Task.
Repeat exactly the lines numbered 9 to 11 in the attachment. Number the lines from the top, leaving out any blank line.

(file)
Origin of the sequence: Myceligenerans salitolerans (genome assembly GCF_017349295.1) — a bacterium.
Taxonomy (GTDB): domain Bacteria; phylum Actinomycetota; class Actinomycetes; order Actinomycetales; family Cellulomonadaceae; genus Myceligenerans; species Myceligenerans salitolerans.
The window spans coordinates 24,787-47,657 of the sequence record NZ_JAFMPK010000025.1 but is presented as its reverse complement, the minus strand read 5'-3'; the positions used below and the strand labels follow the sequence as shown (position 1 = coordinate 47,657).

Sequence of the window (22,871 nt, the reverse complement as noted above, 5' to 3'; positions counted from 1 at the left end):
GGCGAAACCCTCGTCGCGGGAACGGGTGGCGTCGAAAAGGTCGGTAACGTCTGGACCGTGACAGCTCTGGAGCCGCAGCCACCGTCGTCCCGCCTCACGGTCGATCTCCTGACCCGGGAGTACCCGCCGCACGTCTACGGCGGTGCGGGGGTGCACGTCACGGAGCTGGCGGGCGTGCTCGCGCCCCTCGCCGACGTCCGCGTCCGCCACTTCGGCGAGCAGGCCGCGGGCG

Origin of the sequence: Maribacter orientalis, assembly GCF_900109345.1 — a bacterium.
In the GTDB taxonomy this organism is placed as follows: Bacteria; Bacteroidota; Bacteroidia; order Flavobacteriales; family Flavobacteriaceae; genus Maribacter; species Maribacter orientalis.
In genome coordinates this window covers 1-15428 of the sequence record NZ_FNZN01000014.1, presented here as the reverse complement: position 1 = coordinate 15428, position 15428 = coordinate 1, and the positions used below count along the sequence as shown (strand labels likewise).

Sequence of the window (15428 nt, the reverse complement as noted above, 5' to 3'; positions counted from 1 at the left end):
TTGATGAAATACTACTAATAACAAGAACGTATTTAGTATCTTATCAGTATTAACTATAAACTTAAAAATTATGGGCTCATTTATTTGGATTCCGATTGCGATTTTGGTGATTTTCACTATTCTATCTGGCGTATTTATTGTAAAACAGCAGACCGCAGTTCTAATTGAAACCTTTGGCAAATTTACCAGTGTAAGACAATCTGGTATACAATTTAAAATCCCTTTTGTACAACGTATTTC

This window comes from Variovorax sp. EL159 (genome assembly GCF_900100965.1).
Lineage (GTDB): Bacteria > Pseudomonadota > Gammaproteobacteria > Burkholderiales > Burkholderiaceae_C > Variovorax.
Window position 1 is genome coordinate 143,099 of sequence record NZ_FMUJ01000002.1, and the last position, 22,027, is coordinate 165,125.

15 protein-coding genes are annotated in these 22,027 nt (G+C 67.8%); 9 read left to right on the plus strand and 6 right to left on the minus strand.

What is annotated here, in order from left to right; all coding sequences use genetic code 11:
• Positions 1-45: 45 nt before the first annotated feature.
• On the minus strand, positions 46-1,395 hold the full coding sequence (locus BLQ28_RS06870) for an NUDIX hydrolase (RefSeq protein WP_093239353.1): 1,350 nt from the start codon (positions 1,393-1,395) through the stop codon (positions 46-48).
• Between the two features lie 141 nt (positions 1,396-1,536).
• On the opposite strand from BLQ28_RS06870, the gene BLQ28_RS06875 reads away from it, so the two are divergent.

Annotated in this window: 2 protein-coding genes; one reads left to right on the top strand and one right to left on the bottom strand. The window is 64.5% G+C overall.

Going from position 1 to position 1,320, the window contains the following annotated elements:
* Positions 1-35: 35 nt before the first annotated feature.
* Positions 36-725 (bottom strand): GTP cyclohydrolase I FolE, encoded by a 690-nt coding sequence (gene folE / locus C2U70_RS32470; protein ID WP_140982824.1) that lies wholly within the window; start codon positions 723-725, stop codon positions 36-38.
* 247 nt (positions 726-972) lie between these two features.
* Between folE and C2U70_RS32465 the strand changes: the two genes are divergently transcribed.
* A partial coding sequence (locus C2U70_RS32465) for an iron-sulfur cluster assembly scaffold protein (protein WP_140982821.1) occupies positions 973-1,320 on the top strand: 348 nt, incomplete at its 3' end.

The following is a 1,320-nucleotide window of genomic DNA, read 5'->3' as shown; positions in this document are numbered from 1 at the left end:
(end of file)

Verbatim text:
Sequence of the window (15428 nt, the reverse complement as noted above, 5' to 3'; positions counted from 1 at the left end):
TTGATGAAATACTACTAATAACAAGAACGTATTTAGTATCTTATCAGTATTAACTATAAACTTAAAAATTATGGGCTCATTTATTTGGATTCCGATTGCGATTTTGGTGATTTTCACTATTCTATCTGGCGTATTTATTGTAAAACAGCAGACCGCAGTTCTAATTGAAACCTTTGGCAAATTTACCAGTGTAAGACAATCTGGTATACAATTTAAAATCCCTTTTGTACAACGTATTTC

This window comes from Variovorax sp. EL159 (genome assembly GCF_900100965.1).